To obtain incredible noises from this device, simply hold the outside of the cylinder with the spring at the bottom. When you shake the cylinder from side to side, this makes the spring vibrate, the noise from which is amplified by the membrane on one end of the cylinder. This creates noises that rival the sound of loud thunder.
Hold the stick & twirl the frog around to generate the noise.
Unfortunately the bamboo spring which activates the lower jaw has broken. However, when it is operating correctly, the mouth opens and shuts with a click every time the bamboo spring is compressed and released. The manufacturer is unknown but, because of the use of bamboo, the origin is probably Japan.
This bee is made from bamboo. Hold the stick & twirl the bee around to generate the noise. Purchased new by John Davenport in Japan.
This rather basic but effective plastic rattle was made in China.
Stroke the stick across the ridges on the frog’s back to make the croaking noise.
This came out of a Christmas cracker. When you wave the orange plastic handle backwards and forwards, the blue plastic hands on either side of it create a clapping sound. All three pieces of plastic are held together by a rubber band at the position of the wrist. Made in China.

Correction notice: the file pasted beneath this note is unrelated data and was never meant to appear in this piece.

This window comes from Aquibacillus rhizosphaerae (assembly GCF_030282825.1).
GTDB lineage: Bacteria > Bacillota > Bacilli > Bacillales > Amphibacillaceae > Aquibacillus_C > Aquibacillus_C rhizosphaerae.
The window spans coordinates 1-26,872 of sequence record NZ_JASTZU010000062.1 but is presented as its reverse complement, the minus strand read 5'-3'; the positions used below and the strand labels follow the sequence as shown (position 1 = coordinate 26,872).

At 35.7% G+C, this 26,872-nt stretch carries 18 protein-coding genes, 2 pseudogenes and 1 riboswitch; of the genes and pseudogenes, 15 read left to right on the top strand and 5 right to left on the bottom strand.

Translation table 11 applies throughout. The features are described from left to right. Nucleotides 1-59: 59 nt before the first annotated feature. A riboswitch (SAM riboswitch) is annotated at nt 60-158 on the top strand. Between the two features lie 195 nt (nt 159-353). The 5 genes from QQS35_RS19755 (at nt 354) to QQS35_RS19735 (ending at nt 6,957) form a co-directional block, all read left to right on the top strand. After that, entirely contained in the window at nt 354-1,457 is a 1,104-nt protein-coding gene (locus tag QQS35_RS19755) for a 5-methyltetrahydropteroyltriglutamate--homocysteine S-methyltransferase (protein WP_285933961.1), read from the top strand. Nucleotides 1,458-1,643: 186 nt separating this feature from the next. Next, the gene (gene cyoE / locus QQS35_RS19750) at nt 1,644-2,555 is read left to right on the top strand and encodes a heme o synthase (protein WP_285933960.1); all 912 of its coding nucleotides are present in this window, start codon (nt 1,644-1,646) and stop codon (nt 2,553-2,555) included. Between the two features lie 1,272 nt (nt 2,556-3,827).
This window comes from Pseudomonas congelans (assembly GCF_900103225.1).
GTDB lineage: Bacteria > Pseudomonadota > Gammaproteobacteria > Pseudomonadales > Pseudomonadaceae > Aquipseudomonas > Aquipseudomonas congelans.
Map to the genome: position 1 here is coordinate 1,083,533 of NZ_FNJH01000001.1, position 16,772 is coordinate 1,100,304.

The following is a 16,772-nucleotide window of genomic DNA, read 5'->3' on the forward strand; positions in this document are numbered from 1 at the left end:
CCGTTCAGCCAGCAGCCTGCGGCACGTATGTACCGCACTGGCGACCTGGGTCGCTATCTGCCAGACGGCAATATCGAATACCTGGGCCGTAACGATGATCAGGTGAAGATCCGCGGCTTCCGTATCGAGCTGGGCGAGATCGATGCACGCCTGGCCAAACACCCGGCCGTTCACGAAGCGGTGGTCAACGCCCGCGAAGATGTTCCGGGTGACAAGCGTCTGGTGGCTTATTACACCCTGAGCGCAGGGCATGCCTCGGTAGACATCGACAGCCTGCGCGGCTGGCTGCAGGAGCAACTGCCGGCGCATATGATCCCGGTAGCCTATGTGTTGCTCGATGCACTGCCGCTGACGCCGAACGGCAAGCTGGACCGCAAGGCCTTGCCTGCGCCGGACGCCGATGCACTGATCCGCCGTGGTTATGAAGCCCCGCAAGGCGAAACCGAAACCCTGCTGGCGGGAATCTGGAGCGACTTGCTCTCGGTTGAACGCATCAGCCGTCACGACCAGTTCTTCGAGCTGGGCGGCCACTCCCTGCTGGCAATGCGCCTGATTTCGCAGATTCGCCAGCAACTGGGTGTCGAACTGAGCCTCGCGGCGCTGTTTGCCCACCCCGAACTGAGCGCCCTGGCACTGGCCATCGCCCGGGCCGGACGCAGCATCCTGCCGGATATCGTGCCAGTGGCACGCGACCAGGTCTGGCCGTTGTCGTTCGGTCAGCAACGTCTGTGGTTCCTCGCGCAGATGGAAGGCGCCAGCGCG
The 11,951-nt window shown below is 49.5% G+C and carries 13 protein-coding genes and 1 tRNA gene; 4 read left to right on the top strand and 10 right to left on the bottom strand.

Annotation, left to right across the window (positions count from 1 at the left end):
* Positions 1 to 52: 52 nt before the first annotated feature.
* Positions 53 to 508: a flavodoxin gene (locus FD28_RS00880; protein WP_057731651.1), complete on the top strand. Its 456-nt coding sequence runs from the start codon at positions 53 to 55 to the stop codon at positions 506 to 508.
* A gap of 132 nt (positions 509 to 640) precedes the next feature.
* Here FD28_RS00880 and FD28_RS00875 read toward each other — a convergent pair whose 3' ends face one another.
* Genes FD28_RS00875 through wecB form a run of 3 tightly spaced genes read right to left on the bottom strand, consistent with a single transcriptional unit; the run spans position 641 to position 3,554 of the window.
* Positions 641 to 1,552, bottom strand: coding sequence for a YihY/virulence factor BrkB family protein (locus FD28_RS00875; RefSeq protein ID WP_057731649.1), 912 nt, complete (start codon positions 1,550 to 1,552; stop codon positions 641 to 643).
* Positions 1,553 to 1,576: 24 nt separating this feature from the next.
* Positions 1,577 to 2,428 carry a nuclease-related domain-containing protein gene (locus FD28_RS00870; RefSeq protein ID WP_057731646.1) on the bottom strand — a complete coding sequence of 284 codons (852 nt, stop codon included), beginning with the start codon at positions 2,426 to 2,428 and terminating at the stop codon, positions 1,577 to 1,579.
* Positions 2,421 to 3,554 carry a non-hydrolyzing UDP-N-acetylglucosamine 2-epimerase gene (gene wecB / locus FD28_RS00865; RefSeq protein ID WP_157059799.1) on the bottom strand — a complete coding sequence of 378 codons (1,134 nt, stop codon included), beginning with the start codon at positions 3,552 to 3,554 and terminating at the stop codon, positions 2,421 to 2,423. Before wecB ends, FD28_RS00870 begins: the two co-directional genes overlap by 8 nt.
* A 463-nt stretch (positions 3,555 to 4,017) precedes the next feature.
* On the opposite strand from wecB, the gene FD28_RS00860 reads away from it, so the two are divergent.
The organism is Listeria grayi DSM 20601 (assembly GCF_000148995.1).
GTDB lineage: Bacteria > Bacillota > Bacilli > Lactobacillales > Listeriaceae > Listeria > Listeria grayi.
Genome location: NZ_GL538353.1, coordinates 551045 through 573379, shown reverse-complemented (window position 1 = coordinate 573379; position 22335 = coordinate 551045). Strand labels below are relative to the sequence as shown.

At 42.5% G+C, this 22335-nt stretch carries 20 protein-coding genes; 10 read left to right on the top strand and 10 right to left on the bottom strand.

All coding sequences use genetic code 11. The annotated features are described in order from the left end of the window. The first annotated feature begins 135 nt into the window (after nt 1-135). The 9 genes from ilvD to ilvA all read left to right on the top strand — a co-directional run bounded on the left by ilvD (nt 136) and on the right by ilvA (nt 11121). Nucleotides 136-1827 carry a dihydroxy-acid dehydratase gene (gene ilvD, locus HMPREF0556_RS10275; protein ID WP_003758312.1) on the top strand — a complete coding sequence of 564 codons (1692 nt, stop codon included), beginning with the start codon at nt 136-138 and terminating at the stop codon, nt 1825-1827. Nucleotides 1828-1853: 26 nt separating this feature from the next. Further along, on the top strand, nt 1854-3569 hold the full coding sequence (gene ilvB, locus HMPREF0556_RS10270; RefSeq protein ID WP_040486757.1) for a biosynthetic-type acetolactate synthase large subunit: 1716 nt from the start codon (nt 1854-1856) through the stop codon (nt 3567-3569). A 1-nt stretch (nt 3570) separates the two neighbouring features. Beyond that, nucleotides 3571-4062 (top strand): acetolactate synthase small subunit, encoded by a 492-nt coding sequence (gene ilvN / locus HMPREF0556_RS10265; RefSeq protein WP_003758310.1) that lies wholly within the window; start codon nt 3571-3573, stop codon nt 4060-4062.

The web has extensive information about singing bowls and how to make one sing. Tuneful notes can be produced by using the correct technique to rub the stick around the outer rim of the bowl.
This noise maker from The National Trust in the UK is of traditional design: turn it upside down, and when it is turned the right way up it makes a loud ‘Baa’ noise. Made in Taiwan.
This is a fine example of a traditional wooden toy and noise maker. Each chicken has a string from its neck down to a ball hanging below. As you hold the toy, with the chickens on top, and gently rotate it, the ball underneath swings round making the chickens loudly peck at the ground.